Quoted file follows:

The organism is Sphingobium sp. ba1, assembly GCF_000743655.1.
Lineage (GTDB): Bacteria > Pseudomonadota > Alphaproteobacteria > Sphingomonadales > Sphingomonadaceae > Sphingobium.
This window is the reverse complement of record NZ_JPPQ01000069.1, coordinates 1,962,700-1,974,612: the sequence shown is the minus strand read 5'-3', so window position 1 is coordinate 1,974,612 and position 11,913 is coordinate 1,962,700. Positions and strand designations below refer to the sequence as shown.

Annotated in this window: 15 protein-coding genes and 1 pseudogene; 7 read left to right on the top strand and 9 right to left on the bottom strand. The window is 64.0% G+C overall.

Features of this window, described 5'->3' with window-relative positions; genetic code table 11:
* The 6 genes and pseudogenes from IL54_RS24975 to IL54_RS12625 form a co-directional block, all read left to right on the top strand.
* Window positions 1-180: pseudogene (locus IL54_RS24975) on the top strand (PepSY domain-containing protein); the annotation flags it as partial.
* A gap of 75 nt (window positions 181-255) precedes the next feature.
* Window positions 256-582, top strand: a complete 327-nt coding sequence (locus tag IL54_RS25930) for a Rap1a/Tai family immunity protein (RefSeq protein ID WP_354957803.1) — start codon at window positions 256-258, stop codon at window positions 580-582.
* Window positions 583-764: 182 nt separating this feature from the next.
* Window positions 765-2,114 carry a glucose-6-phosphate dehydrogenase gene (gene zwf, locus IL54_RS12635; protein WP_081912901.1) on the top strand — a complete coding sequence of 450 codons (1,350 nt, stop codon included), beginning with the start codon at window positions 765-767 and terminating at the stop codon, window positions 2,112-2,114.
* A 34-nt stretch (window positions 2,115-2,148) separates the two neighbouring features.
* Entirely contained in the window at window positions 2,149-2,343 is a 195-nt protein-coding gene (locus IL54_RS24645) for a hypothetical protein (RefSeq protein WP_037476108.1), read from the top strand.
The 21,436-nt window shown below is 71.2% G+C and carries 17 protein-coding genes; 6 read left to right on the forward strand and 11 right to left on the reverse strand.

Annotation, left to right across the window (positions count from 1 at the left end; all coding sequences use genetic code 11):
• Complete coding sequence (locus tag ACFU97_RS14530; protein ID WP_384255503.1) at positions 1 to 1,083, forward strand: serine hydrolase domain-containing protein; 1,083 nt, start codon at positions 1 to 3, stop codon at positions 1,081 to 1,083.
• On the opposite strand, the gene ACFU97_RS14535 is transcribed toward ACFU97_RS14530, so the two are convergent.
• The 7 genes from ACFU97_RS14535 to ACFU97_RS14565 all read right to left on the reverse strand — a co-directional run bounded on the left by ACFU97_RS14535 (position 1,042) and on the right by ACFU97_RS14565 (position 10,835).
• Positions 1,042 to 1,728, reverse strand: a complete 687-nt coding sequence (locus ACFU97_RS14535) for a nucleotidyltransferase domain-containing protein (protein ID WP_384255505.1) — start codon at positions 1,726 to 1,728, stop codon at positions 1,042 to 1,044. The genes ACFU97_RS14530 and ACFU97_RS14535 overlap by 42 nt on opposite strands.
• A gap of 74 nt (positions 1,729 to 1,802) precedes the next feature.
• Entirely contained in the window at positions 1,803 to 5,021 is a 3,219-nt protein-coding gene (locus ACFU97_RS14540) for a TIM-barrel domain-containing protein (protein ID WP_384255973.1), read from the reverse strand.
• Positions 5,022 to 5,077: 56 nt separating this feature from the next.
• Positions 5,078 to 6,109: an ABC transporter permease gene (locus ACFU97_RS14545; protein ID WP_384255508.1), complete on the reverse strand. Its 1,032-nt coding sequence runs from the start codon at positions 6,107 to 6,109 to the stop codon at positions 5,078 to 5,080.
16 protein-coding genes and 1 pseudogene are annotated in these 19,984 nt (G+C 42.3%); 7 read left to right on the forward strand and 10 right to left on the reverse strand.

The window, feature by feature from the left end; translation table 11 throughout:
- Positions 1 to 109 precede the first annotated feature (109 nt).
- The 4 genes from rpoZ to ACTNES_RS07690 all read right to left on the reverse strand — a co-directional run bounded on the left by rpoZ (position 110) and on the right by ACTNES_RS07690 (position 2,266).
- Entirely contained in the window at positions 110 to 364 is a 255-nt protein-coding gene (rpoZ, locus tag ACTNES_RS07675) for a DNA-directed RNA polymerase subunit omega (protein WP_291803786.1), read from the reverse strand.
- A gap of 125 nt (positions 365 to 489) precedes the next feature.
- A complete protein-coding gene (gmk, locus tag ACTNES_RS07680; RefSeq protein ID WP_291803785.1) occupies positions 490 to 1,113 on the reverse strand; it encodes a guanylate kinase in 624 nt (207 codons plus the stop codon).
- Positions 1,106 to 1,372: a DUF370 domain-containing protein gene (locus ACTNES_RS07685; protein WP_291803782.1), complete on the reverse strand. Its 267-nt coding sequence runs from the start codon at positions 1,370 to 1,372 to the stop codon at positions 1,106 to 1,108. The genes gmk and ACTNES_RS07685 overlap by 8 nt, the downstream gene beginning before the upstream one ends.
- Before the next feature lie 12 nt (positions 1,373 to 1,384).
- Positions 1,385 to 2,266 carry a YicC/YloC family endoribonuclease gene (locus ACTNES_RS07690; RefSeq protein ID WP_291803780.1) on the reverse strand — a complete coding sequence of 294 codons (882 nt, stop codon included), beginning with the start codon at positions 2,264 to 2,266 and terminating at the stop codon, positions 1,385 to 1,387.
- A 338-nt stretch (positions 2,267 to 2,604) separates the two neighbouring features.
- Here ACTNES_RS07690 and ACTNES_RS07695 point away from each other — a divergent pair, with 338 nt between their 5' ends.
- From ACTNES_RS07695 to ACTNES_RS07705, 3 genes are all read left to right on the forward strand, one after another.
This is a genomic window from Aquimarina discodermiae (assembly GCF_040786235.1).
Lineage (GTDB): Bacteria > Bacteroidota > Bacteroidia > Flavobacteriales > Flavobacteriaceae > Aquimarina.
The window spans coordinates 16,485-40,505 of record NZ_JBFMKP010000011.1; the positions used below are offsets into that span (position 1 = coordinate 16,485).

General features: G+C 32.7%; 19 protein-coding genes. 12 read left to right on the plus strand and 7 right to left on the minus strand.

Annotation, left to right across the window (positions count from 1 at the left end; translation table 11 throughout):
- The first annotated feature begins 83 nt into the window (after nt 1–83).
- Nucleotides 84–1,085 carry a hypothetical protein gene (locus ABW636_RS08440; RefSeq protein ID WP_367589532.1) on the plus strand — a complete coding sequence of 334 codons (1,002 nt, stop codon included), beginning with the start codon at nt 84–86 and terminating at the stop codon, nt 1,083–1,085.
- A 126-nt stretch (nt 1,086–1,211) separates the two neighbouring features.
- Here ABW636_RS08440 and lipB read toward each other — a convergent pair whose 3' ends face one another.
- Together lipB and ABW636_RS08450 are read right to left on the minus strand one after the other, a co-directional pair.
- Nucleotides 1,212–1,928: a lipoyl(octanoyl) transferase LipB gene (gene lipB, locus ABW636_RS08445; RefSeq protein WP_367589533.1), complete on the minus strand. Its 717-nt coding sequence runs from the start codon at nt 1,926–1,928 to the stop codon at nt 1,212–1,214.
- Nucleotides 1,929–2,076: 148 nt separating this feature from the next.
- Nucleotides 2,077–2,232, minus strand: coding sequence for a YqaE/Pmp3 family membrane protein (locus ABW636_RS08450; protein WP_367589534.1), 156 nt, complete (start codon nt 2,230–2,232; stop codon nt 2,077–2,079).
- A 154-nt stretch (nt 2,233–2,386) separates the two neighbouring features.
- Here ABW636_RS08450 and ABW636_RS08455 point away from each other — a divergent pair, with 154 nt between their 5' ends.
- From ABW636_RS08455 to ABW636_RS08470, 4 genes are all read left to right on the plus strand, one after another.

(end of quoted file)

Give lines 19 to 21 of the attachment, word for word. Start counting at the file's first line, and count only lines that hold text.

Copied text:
• Positions 1,042 to 1,728, reverse strand: a complete 687-nt coding sequence (locus ACFU97_RS14535) for a nucleotidyltransferase domain-containing protein (protein ID WP_384255505.1) — start codon at positions 1,726 to 1,728, stop codon at positions 1,042 to 1,044. The genes ACFU97_RS14530 and ACFU97_RS14535 overlap by 42 nt on opposite strands.
• A gap of 74 nt (positions 1,729 to 1,802) precedes the next feature.
• Entirely contained in the window at positions 1,803 to 5,021 is a 3,219-nt protein-coding gene (locus ACFU97_RS14540) for a TIM-barrel domain-containing protein (protein ID WP_384255973.1), read from the reverse strand.